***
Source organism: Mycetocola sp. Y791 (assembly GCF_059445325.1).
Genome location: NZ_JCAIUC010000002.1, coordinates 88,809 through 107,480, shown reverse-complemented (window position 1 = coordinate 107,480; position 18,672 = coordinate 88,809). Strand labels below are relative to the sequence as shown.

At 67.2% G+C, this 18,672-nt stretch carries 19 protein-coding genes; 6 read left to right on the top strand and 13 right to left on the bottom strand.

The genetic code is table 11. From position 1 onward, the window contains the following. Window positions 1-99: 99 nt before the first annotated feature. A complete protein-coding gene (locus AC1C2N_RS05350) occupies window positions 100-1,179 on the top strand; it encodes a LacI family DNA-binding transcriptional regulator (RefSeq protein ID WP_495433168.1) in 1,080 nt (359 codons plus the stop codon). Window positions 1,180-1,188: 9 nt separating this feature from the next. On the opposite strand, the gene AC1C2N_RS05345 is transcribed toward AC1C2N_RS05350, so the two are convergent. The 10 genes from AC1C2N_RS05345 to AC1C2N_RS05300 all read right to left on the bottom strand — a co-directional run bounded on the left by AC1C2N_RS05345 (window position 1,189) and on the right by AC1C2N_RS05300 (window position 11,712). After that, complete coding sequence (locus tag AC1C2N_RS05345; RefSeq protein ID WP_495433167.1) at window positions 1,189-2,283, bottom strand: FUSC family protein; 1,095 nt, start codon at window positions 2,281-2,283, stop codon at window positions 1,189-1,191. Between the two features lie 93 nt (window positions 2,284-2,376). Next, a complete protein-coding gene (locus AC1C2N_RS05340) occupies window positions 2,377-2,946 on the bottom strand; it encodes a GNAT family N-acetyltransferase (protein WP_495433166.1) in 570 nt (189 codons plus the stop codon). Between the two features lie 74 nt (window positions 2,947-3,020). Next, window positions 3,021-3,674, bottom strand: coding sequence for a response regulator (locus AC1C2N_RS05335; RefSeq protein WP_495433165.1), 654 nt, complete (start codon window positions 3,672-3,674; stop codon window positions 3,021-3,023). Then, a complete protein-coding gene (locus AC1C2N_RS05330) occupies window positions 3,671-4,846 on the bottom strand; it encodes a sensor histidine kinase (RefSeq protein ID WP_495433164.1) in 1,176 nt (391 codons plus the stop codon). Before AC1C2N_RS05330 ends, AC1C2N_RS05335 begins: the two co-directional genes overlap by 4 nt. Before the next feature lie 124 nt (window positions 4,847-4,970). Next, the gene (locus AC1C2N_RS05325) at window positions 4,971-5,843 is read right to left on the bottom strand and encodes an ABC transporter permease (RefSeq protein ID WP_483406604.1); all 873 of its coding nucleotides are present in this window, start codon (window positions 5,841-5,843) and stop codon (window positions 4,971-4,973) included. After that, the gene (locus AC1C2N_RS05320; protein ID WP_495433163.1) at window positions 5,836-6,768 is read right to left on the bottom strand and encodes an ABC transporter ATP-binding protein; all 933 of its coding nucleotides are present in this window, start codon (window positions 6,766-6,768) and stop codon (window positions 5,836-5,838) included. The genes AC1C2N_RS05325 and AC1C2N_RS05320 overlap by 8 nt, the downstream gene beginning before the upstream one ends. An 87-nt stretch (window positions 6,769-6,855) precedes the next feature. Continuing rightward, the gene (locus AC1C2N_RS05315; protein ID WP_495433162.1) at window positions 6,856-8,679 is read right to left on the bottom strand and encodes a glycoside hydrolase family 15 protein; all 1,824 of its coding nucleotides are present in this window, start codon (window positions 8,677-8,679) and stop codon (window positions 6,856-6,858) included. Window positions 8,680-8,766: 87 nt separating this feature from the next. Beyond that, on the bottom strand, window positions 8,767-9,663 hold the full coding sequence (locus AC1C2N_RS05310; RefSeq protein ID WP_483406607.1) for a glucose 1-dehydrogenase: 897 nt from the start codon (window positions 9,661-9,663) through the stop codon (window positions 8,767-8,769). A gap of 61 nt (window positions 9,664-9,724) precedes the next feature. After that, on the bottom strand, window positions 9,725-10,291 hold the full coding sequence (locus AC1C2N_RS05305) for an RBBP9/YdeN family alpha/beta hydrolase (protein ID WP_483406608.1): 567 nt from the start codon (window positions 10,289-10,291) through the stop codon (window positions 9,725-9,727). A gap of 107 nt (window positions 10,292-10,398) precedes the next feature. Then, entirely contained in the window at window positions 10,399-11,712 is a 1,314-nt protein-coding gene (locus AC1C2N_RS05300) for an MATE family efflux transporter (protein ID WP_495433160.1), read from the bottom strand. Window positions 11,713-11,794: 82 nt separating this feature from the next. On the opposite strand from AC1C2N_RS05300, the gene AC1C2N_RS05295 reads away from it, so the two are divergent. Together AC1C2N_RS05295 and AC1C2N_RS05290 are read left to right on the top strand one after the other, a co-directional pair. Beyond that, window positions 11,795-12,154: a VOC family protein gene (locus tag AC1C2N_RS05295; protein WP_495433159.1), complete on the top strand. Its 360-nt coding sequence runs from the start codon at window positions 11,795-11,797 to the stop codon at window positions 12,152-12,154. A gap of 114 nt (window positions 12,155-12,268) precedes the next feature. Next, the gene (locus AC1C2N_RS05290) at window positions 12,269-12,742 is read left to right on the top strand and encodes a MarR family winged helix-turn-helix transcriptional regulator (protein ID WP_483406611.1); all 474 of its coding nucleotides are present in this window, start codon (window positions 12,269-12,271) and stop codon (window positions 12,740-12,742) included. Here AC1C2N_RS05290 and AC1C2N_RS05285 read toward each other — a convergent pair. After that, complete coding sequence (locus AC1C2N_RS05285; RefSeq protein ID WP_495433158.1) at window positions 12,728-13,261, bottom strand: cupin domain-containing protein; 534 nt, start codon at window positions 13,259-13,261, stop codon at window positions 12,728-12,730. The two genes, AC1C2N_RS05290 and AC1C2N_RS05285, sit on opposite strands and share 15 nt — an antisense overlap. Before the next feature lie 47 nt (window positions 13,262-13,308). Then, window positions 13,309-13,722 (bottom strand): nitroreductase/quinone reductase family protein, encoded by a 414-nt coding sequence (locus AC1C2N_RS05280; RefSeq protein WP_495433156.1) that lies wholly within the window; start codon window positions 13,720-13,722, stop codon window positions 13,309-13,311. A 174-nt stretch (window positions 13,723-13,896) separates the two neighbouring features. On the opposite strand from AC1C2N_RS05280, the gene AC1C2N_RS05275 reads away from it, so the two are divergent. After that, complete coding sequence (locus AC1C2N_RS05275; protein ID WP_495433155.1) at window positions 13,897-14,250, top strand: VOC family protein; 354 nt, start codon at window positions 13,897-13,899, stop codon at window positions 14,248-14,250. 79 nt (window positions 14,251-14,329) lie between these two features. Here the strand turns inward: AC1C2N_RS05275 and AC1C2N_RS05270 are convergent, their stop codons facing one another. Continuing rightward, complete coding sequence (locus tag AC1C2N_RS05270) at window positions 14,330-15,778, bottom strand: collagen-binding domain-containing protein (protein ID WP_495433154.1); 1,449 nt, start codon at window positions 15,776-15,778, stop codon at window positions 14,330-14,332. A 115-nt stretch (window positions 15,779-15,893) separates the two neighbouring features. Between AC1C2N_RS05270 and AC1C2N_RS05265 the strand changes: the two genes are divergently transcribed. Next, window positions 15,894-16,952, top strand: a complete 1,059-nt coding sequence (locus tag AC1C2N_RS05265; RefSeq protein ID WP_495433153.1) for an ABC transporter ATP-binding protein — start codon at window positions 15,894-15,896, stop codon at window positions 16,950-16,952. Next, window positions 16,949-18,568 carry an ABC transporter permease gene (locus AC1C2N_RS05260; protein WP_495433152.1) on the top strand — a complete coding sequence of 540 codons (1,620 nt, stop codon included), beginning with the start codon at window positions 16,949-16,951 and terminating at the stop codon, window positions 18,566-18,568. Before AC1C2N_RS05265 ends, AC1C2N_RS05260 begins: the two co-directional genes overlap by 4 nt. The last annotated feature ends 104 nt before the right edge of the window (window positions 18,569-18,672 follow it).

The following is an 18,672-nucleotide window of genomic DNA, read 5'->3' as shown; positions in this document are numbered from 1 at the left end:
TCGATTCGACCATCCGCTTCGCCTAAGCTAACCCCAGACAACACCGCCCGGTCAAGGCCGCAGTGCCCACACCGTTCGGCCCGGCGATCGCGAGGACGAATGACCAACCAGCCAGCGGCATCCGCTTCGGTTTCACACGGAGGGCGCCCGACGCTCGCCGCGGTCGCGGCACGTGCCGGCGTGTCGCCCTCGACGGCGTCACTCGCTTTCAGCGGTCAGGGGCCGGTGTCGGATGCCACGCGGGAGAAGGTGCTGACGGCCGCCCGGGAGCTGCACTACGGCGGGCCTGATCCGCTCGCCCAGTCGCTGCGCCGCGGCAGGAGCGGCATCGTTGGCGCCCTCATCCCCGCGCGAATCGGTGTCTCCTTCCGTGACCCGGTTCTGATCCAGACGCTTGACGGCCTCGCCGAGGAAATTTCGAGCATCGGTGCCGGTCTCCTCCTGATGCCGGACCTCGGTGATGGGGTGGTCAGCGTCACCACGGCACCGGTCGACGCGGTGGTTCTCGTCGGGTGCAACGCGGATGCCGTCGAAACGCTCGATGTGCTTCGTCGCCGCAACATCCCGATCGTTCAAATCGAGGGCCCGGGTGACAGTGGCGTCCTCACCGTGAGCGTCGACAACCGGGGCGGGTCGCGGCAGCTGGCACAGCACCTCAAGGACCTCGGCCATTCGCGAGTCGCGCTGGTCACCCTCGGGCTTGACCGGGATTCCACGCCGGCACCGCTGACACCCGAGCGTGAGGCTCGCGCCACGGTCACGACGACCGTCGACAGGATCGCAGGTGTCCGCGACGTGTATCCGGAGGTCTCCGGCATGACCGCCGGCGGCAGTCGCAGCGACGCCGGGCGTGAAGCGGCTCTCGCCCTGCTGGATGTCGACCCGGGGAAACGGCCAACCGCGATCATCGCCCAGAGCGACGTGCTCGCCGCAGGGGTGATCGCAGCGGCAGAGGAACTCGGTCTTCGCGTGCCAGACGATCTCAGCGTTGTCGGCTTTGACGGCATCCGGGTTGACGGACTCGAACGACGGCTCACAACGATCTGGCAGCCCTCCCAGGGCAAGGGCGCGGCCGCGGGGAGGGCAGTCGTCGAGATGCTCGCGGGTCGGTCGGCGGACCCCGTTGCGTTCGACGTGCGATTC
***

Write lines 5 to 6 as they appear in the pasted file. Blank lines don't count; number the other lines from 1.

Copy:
The following is an 18,672-nucleotide window of genomic DNA, read 5'->3' as shown; positions in this document are numbered from 1 at the left end:
TCGATTCGACCATCCGCTTCGCCTAAGCTAACCCCAGACAACACCGCCCGGTCAAGGCCGCAGTGCCCACACCGTTCGGCCCGGCGATCGCGAGGACGAATGACCAACCAGCCAGCGGCATCCGCTTCGGTTTCACACGGAGGGCGCCCGACGCTCGCCGCGGTCGCGGCACGTGCCGGCGTGTCGCCCTCGACGGCGTCACTCGCTTTCAGCGGTCAGGGGCCGGTGTCGGATGCCACGCGGGAGAAGGTGCTGACGGCCGCCCGGGAGCTGCACTACGGCGGGCCTGATCCGCTCGCCCAGTCGCTGCGCCGCGGCAGGAGCGGCATCGTTGGCGCCCTCATCCCCGCGCGAATCGGTGTCTCCTTCCGTGACCCGGTTCTGATCCAGACGCTTGACGGCCTCGCCGAGGAAATTTCGAGCATCGGTGCCGGTCTCCTCCTGATGCCGGACCTCGGTGATGGGGTGGTCAGCGTCACCACGGCACCGGTCGACGCGGTGGTTCTCGTCGGGTGCAACGCGGATGCCGTCGAAACGCTCGATGTGCTTCGTCGCCGCAACATCCCGATCGTTCAAATCGAGGGCCCGGGTGACAGTGGCGTCCTCACCGTGAGCGTCGACAACCGGGGCGGGTCGCGGCAGCTGGCACAGCACCTCAAGGACCTCGGCCATTCGCGAGTCGCGCTGGTCACCCTCGGGCTTGACCGGGATTCCACGCCGGCACCGCTGACACCCGAGCGTGAGGCTCGCGCCACGGTCACGACGACCGTCGACAGGATCGCAGGTGTCCGCGACGTGTATCCGGAGGTCTCCGGCATGACCGCCGGCGGCAGTCGCAGCGACGCCGGGCGTGAAGCGGCTCTCGCCCTGCTGGATGTCGACCCGGGGAAACGGCCAACCGCGATCATCGCCCAGAGCGACGTGCTCGCCGCAGGGGTGATCGCAGCGGCAGAGGAACTCGGTCTTCGCGTGCCAGACGATCTCAGCGTTGTCGGCTTTGACGGCATCCGGGTTGACGGACTCGAACGACGGCTCACAACGATCTGGCAGCCCTCCCAGGGCAAGGGCGCGGCCGCGGGGAGGGCAGTCGTCGAGATGCTCGCGGGTCGGTCGGCGGACCCCGTTGCGTTCGACGTGCGATTC